Can Heterogeneous RAID Arrays Work?

Array Details

We decided to only use four hard drives, as this is probably the amount people widely use. Deploying more drives typically increases performance, but it also increases the theoretical chance of disk failure. If there are six or seven drives, the probability that one or more fails is higher. We also decided against using high capacities although up to 1 TB per hard drive is available today; most of our benchmarks require a rather significant amount of time if the partitions become too large.

We ran all tests in RAID 0 and in RAID 5, to offer a snapshot of the maximum performance as well as performance under redundant conditions.

Homogenous RAID

We used four Samsung HD321KJ hard drives for testing the homogenous RAID array. These drives come with a SATA/300 interface and 16- MB cache and they rotate at a 7,200 RPM spindle speed. The Spinpoint T166 is available at up to 500 GB per hard drive. We used the 320 GB version and we’d recommend going for the faster Spinpoint F1 if you choose to go with Samsung hard drives. However, we used these drives since their rather small capacity allows for our benchmarks to terminate quickly. If you intend to setup a server with SATA hard drives, then we recommend choosing a product that is validated for 24/7 operation. The Hitachi Ultrastar A7K1000, Seagate’s Barracuda ES or the Western Digital RAID Edition drives are possible choices. All of them are based on their desktop siblings, but are adjusted for enterprise applications.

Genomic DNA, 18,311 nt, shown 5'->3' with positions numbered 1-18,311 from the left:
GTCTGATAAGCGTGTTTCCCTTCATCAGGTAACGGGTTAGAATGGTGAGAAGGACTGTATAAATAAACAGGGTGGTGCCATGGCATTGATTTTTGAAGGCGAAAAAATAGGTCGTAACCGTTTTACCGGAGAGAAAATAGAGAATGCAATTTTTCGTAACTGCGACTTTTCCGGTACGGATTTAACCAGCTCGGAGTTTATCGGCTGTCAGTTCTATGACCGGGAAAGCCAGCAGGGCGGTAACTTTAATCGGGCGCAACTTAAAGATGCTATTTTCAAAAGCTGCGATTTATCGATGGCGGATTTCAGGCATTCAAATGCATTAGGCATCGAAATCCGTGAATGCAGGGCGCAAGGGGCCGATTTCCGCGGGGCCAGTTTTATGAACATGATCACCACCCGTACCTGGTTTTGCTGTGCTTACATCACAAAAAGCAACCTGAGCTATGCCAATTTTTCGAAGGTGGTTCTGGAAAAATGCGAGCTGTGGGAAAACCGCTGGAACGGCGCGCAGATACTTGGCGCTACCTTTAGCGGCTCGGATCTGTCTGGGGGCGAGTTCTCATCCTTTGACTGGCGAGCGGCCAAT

Heterogeneous RAID

The heterogeneous RAID setup consists of two of the Samsung hard drives mentioned in the paragraph above. To really mix and mash the drives, we decided to get two other 320 GB hard drives from two different manufacturers with clearly different technical specs. The third drive is a Seagate Barracuda 7200.10 ST3320620AS and the fourth choice is Western Digital’s Caviar SE WD3200JD. Different from the Samsung and Seagate drives, the WD isn’t based on two platters, but runs a three-platter design. Seagate’s Spinpoint F1 stores 320 GB on a single platter; others still are limited to 250 GB per platter. The WD drive has even less per-platter capacity, with SATA/150 instead of SATA/300 and only 8 MB cache, but we thought the device was particularly appropriate for our purposes, which was to create a scenario with three entirely different drives.

  • Typically, I'd say, run RAID-1. When it's time to upgrade, get two more identical drives, plug-em in and set up another mirror. Then, for Windows, delete your system hdd from the device manager and reboot to a Norton Ghost CD (assuming it supports your raid controller). Clone the partitions to new mirror. Power off, remove old mirror, boot to a new mirror. It will most likely re-detect the new mirror and request a re-boot, after that you're good to go on. Old drives can be wiped and sold on e-bay. Or turned into a backup volume.